Yet I understand the voracious appetite of the media for interviews, comment and soundbites which are difficult to turn down. If the predictions, hunches and guesses before the event are quickly forgotten, the post-match interviews are socringeworthy. Has a sportsman or woman ever made a coherent and measured response immediately after the heat of battle? Wouldn’t it be more likely to get a sensible and thoughtful assessment once the dust has settled? But of course, television and radio have their schedules and the public appetite for instantaneous comment must be slaked. For the most part, nothing of any interest is uttered. There are of course the interviews that make you laugh out loud, on account of their hopelessly mixed metaphors, their garbled syntax and their mangled grammar. I shall never forget one comment from a manager after a football match: “’E’s done groin. We’ll ‘ave a look at it later.” Or Paul Gascoigne’s comment, “I never make predictions and never will.” Or “That was a highly contagious decision.” Or “The tide is very much in our court now.” I could go on.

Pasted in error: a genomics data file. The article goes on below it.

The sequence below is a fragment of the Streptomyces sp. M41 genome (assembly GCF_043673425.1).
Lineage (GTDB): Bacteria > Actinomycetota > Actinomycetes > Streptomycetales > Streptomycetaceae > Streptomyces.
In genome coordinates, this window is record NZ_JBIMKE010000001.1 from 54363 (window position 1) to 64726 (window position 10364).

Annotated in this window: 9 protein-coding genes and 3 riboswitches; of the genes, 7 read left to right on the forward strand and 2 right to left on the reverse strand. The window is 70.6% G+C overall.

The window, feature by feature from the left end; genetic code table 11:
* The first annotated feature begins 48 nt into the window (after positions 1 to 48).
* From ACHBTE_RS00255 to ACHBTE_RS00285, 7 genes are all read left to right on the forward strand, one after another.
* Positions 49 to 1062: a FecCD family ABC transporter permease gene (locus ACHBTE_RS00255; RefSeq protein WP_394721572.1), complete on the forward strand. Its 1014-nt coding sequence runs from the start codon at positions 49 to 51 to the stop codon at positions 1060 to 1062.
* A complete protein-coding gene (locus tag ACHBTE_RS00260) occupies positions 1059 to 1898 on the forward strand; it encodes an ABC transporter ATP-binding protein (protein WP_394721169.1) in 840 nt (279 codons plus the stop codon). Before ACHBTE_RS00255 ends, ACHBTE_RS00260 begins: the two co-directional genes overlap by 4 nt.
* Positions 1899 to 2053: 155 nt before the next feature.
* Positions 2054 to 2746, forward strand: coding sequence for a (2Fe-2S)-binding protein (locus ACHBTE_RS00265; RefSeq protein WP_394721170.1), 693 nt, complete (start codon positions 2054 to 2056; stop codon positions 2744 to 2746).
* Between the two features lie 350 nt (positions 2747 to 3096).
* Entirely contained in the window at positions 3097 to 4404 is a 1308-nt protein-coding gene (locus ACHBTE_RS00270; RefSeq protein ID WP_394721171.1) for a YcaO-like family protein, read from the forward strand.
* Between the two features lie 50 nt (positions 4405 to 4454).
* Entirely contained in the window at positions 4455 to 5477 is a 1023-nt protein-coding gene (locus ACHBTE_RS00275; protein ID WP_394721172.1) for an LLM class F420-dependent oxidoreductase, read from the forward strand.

In truth, it has to be said that the poor interviewee is rarely helped by the inanity of the questions put by the interviewer. “Tell me, what’s it feel like to be Wimbledon Champion/ World Cup Winner/ British Open Champion/Grand National Winner?” How can anybody in the immediate flush of victory harness feelings to give a rational and sober response? Yet surely, even the most scrambled brain can think of a better reply than, “Over the moon”.

 

There are exceptions, however. When my friend, Bryan Richardson, was chairman of Coventry City and Gordon Strachan was his manager, the television monitor in the directors’ suite would be turned up loud for everyone to listen to Strachan’s post-match interview. They were priceless because Strachan was possessed of a quick wit and a sharp tongue. Examples abound of how he regarded inane questions as fertile ground for wisecracks:

Q “What is your impression of Jermaine Jenas?”

A “I don’t do impressions.”

Q “Gordon, can we have a quick word?”

A “Velocity.”

Q “So, Gordon, in what areas do you think Middlesbrough were better than you today?”